“I’m just trying to be honest and to talk about being fragile – to say its all OK essentially, even if since then I have done some very extreme things.
His is an interesting story, as fascinating as any of his own escapades; Born and bred in Acton West London he was a difficult teenager, flunked school and seemed headed on a path of self destruction. He had depression and considered suicide, had brushes with the law. But having landed a job as a postboy at The Sunday Times, he was soon promoted to investigative reporter, handling large assignments an becoming a terrorist journalist, author and now travel presenter,.
He has visited 120 countries to date and completed TV series Tropic of Cancer, Equator, Caribbean, Sacred Rivers, Indian Ocean, Tropic of Capricorn, Pilgrimage, Ireland, Australia Greece, Big Life Fix, Turkey and Russia, along with some hair-raising exploits.
Threatened with violence, guns, malaria-ridden, scared or lost, Simon Reeve has survived, and comes back for more every time.
“yes, this journey is more personal. I’m getting old and I don’t know how much longer they will let me hare around the world. But there is a responsibility in that. I have had the fortune to visit so much of planet earth and how I impart that knowledge is important.”
The Americas was no different: Take the drug wars in Mexico, Simon visited accompanied by Mexican Special Forces because danger-wise it’s on a parr with The Yemen and Libya.
Or El Salvador with its sky high murder rate when Simon went out on a Saturday night with paramedics into the gangland and discovered that his two ambulancemen were 18 and 14.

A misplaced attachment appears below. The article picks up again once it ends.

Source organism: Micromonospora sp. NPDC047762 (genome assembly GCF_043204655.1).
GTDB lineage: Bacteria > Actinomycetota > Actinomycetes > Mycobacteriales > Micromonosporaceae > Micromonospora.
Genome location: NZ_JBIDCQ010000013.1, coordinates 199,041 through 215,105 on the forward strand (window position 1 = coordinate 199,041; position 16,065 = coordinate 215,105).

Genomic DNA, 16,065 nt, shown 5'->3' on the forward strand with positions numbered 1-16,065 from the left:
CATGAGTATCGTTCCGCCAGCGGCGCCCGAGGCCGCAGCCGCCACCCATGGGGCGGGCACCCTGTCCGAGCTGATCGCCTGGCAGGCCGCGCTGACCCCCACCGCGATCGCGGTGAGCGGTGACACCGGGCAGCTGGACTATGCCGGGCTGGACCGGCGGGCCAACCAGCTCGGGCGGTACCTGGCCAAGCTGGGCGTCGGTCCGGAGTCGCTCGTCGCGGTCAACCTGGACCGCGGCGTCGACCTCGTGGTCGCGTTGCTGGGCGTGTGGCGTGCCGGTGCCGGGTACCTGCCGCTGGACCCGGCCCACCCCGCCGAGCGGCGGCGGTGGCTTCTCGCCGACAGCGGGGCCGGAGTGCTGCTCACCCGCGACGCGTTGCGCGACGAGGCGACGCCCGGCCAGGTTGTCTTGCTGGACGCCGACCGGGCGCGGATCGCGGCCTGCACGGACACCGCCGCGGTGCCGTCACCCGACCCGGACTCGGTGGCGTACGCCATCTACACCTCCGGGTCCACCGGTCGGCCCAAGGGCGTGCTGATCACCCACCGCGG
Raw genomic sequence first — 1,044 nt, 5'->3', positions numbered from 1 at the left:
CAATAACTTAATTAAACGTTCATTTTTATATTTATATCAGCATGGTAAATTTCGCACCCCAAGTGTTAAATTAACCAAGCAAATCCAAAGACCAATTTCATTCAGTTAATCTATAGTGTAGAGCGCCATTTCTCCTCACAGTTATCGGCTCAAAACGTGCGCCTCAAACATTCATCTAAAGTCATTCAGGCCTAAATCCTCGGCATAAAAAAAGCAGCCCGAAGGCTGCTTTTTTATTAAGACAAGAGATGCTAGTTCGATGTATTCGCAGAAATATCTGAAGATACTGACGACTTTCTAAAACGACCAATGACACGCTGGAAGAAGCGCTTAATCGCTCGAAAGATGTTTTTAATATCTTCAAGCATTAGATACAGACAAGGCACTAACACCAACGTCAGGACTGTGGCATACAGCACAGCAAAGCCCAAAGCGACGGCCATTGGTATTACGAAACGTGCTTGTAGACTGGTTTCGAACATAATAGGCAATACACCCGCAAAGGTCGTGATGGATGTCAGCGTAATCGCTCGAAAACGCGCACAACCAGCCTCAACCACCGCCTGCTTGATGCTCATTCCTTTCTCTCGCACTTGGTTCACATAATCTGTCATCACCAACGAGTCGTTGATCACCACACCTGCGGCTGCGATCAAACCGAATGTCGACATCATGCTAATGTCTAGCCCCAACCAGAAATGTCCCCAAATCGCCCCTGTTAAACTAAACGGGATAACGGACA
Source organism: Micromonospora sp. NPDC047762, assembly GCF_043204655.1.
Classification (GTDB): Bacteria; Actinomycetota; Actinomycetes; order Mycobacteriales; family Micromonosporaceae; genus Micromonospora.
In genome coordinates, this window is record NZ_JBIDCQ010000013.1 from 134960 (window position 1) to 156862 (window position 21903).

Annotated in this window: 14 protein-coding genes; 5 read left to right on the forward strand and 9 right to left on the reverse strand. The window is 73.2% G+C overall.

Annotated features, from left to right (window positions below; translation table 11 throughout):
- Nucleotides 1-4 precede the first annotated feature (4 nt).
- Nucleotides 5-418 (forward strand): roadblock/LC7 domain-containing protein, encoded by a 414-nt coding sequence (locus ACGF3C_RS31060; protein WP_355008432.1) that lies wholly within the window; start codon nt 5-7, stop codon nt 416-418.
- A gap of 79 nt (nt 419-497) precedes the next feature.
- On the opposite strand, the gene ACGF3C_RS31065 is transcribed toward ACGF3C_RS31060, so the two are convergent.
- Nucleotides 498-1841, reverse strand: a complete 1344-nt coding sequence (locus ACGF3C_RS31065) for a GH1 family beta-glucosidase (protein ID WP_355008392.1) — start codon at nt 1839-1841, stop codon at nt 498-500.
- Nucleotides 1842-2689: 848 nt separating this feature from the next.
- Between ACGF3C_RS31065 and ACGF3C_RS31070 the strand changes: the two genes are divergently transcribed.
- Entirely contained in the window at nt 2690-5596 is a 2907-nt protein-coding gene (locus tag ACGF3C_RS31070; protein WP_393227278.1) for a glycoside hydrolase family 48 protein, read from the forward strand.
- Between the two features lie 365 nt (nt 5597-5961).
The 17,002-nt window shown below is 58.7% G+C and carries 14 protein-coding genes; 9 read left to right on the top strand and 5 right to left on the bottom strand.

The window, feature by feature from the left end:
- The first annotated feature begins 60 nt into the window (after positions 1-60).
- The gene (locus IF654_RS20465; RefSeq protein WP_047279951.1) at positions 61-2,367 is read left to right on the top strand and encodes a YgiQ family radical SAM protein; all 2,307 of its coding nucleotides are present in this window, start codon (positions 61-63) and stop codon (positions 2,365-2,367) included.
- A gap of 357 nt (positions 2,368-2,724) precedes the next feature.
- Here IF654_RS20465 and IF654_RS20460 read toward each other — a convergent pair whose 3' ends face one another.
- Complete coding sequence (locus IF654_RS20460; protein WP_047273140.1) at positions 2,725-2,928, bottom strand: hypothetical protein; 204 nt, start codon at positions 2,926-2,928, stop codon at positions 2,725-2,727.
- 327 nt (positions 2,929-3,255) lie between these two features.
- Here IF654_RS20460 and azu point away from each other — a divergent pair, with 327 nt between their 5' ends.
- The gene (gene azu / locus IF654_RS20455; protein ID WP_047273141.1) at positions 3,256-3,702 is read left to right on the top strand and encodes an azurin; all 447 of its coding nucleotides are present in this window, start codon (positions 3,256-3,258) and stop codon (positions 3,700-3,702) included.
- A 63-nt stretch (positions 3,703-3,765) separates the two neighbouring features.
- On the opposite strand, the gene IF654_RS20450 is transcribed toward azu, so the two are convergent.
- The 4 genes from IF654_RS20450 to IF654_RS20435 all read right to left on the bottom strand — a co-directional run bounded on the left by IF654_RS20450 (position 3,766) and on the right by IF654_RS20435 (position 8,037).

“I knew there would be strong stories and big characters, but it was a shock how many crazy situations there were,” he acknowledges.
“And in the case of The Americas, I have been surprised by how extreme it actually is, from the cold of the far north to the heat of California, but also the poverty and the environmental issues.”
So does he relate to the war correspondents chasing conflict around the world to get their highs? “I certainly need my buttons tweaked and to have experiences that make my emotions race in some way or another. I want to feel alive while being in a situation that’s interesting and surprising. That doesn’t necessarily mean it needs to be dangerous or adrenaline fuelled, just bloody interesting. My job is to then make sense of it and decide how the stories need to be told. It’s a privilege to do so either way.”
“So yes, this journey is more personal. I’m getting old and I don’t know how much longer they will let me hare around the world. But there is a responsibility in that. I have had the fortune to visit so much of planet earth and how I impart that knowledge is important.”
But the success of his theatre tour is what has taken his breath away: “The tour selling out totally astounded me, so I never take it for granted and try to put my all into it.
“Put it this way, I don’t just get up there and show people a few slides and then get picked up in a limo,” he laughs
“And yes people do tend to want to know the same things – what did I eat, where do I go to the toilet, when I was most scared, but to get out there and meet the people watching my programmes and hear what they think is absolutely amazing.
“Because TV does put people on a pedestal and the theatre show is a way of redressing that balance and showing people the reality.”
With series one underway, series two about to begin filming and a theatre tour to embark on, its hard work all the same? “Honest to God there are a million tougher jobs. I live a totally charmed existence. I couldn’t ask for more,” he says.
But what of his life in Dartmoor with his wife and son? “I try to find a balance between my work and my family. I play a lot of football with my son when I get home.
“But it’s the life I lead and the job I do and it keeps me sane. I get itchy feet after a while and can’t sit still so it suits me, and my family understand that.”
An Evening With Simon Reeve is at Oxford’s New Theatre on Monday.